Two weeks ago Alexiei Dingli resigned from a 10-year tenure as Valletta mayor. He tells Ramona Depares how the future of the city is in jeopardy.
What are the biggest challenges that Valletta currently faces?
I like to describe Valletta as having different realities. Its residential community is the soul of the city; the businesses keep it alive and also employ a number of people from within the community itself; then, there are also the realities that it is a tourist hub and an administrative centre.
The challenge lies in balancing all its conflicting needs. During my tenure, at times it felt like I was being sandwiched between the different needs of each faction. This, while trying ensure that the interests of Valletta are given priority.
The truth is that Valletta residents are under threat
What about the specifics?
The current wave of construction, which leans too much towards the commercial interests as opposed to the interests of the city itself, is one of the biggest challenges.
I cannot imagine Valletta without its residents, but this is the direction that the city is taking.
We need to take a macro approach that takes into consideration how the details of a commercial decision will affect residents. But this is not an approach that is being favoured by the entities responsible.
As an example, consider when restaurants are granted permits outside of the commercial zones, in the residential area. Such permits trigger multiple consequences on the daily lives of residents living nearby. Parking problems increase; in the warmer weather, people are likely to hang outside smoking and chattering; there will be more noise…
As mayor, I always supported businesses, but all these details need to be considered too. As things stand, they are ignored.
Why is this happening?
If we look at the way permits are granted, it seems to be Planning Authority policy that if there’s already a restaurant in the vicinity, then there’s no reason not to grant new commercial licences. But a more holistic policy is needed, not this piecemeal approach.
How can this impasse be solved?
I favour balance. Let’s take boutique hotels as an example. The city did need these kind of hotels – but now we simply have too many.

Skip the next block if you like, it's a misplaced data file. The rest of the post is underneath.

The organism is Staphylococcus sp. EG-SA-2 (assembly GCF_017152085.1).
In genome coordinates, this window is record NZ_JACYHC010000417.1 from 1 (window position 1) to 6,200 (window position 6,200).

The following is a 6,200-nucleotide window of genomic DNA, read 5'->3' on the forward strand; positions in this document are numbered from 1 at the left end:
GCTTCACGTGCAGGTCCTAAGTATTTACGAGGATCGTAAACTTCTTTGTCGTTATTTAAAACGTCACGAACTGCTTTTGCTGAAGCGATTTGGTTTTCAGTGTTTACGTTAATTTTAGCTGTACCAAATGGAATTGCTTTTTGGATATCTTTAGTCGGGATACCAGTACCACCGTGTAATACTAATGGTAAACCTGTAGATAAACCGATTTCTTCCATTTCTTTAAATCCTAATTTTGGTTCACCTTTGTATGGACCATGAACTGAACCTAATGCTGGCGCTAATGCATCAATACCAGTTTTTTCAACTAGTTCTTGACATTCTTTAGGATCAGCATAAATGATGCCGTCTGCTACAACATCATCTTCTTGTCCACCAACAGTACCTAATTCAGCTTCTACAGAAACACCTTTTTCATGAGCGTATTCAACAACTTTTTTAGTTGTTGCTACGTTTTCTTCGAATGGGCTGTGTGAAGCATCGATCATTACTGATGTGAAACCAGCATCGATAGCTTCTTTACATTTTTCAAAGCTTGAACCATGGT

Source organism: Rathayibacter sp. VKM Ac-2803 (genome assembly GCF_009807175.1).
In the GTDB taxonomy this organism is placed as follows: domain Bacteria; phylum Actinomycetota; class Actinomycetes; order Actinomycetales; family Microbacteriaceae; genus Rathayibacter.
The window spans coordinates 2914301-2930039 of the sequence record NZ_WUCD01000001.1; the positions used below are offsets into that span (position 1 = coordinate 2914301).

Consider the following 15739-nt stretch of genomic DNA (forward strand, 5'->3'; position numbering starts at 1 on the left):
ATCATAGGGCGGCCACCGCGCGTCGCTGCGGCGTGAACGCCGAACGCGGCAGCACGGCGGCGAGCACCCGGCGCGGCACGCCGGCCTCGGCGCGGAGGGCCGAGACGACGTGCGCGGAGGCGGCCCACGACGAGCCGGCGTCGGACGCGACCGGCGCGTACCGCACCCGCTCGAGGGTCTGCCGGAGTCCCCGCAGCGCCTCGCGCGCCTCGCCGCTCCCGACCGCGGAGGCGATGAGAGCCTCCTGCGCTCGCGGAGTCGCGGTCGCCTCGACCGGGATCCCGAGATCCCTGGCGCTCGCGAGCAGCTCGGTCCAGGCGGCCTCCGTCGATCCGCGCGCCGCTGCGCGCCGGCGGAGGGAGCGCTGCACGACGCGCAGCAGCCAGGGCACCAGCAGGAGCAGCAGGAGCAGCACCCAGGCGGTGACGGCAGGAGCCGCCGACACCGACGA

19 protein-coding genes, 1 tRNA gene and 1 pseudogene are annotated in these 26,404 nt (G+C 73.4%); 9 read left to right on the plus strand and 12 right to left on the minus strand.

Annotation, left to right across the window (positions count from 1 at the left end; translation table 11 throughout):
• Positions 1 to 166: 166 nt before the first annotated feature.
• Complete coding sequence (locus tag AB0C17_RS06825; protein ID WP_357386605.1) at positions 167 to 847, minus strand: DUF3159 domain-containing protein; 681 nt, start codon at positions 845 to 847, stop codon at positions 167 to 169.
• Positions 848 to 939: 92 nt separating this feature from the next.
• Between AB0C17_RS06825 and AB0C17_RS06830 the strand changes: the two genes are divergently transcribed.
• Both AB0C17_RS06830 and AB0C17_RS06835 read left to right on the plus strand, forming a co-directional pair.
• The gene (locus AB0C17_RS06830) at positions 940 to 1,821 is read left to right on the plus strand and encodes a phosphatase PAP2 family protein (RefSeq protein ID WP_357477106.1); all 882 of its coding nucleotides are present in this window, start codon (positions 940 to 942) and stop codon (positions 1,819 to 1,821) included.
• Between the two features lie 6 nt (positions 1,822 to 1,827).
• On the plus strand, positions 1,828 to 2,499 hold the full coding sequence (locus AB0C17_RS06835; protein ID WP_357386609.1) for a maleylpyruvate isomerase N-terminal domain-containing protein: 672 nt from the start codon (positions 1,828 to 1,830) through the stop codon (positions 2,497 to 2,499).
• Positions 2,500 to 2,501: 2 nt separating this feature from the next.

We need to restrain this indiscriminate granting of construction permits. Are all these hotels viable? My worry is that you get ‘cowboys’ jumping on the bandwagon, thinking that they will make a quick buck without carrying out market research. Will the demand for these hotels be kept up a decade down the line?
We have seen gentrification happening to other places and the only models that worked out are those that are based on a mixed model. But we are not following that model. Permits are issued to those who can afford them and, slowly, we are killing Valletta.
How is construction killing Valletta?
I cannot accept seeing residents being pushed out of their homes. I encounter situations where, because they refuse to sell, the entire building on top of them is developed anyway and they end up living on a construction site for years.
There have also been cases where the landlord starts creating too many problems with the lease in the hope that the residents decide to leave. The truth is that Valletta residents are under threat.
How has your mayorship affected your view of the city?
As a child, Valletta was my playground. Becoming a mayor was a learning curve, of course. You’re not trained to become one.
I became more sensitive to certain pressing details, and my frustration increased. I suddenly started noticing when people took out their garbage bags at the wrong time, and could not understand why.